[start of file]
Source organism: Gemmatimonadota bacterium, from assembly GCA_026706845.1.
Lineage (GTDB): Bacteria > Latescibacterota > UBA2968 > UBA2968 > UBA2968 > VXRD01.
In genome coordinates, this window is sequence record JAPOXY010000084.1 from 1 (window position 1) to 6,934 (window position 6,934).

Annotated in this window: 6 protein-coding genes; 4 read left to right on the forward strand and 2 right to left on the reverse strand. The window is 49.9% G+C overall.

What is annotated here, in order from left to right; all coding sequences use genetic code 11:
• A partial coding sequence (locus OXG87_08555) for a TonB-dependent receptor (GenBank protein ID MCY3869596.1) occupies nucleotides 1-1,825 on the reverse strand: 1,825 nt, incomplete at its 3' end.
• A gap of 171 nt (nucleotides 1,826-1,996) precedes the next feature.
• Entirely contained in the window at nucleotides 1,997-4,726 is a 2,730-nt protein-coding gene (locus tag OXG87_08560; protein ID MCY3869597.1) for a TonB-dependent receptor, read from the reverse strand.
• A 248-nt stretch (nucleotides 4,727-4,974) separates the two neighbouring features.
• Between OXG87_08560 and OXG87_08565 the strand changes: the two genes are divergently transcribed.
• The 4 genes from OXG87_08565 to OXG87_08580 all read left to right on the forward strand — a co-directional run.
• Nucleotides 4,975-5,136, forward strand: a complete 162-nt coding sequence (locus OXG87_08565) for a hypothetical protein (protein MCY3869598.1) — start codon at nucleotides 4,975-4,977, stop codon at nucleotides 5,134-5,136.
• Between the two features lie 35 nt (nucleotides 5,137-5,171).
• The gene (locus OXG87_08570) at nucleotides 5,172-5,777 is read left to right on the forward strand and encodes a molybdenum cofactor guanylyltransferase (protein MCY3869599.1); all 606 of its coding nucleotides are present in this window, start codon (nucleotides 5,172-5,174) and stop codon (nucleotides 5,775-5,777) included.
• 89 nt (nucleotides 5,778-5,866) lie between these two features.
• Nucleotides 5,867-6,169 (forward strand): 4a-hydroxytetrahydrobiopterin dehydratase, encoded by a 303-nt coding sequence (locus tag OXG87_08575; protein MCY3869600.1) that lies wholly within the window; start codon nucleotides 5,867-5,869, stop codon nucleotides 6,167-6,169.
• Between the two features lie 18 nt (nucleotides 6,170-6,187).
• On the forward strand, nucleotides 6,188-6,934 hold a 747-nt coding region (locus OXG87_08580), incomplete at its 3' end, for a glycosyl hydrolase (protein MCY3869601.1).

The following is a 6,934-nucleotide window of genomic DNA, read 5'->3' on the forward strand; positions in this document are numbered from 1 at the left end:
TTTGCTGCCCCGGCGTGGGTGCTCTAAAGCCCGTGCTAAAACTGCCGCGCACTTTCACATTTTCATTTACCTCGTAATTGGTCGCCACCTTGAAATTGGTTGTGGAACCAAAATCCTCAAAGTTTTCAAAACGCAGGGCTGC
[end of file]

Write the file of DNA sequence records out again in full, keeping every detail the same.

Source organism: Gemmatimonadota bacterium, from assembly GCA_026706845.1.
Lineage (GTDB): Bacteria > Latescibacterota > UBA2968 > UBA2968 > UBA2968 > VXRD01.
In genome coordinates, this window is sequence record JAPOXY010000084.1 from 1 (window position 1) to 6,934 (window position 6,934).

Annotated in this window: 6 protein-coding genes; 4 read left to right on the forward strand and 2 right to left on the reverse strand. The window is 49.9% G+C overall.

What is annotated here, in order from left to right; all coding sequences use genetic code 11:
• A partial coding sequence (locus OXG87_08555) for a TonB-dependent receptor (GenBank protein ID MCY3869596.1) occupies nucleotides 1-1,825 on the reverse strand: 1,825 nt, incomplete at its 3' end.
• A gap of 171 nt (nucleotides 1,826-1,996) precedes the next feature.
• Entirely contained in the window at nucleotides 1,997-4,726 is a 2,730-nt protein-coding gene (locus tag OXG87_08560; protein ID MCY3869597.1) for a TonB-dependent receptor, read from the reverse strand.
• A 248-nt stretch (nucleotides 4,727-4,974) separates the two neighbouring features.
• Between OXG87_08560 and OXG87_08565 the strand changes: the two genes are divergently transcribed.
• The 4 genes from OXG87_08565 to OXG87_08580 all read left to right on the forward strand — a co-directional run.
• Nucleotides 4,975-5,136, forward strand: a complete 162-nt coding sequence (locus OXG87_08565) for a hypothetical protein (protein MCY3869598.1) — start codon at nucleotides 4,975-4,977, stop codon at nucleotides 5,134-5,136.
• Between the two features lie 35 nt (nucleotides 5,137-5,171).
• The gene (locus OXG87_08570) at nucleotides 5,172-5,777 is read left to right on the forward strand and encodes a molybdenum cofactor guanylyltransferase (protein MCY3869599.1); all 606 of its coding nucleotides are present in this window, start codon (nucleotides 5,172-5,174) and stop codon (nucleotides 5,775-5,777) included.
• 89 nt (nucleotides 5,778-5,866) lie between these two features.
• Nucleotides 5,867-6,169 (forward strand): 4a-hydroxytetrahydrobiopterin dehydratase, encoded by a 303-nt coding sequence (locus tag OXG87_08575; protein MCY3869600.1) that lies wholly within the window; start codon nucleotides 5,867-5,869, stop codon nucleotides 6,167-6,169.
• Between the two features lie 18 nt (nucleotides 6,170-6,187).
• On the forward strand, nucleotides 6,188-6,934 hold a 747-nt coding region (locus OXG87_08580), incomplete at its 3' end, for a glycosyl hydrolase (protein MCY3869601.1).

The following is a 6,934-nucleotide window of genomic DNA, read 5'->3' on the forward strand; positions in this document are numbered from 1 at the left end:
TTTGCTGCCCCGGCGTGGGTGCTCTAAAGCCCGTGCTAAAACTGCCGCGCACTTTCACATTTTCATTTACCTCGTAATTGGTCGCCACCTTGAAATTGGTTGTGGAACCAAAATCCTCAAAGTTTTCAAAACGCAGGGCTGC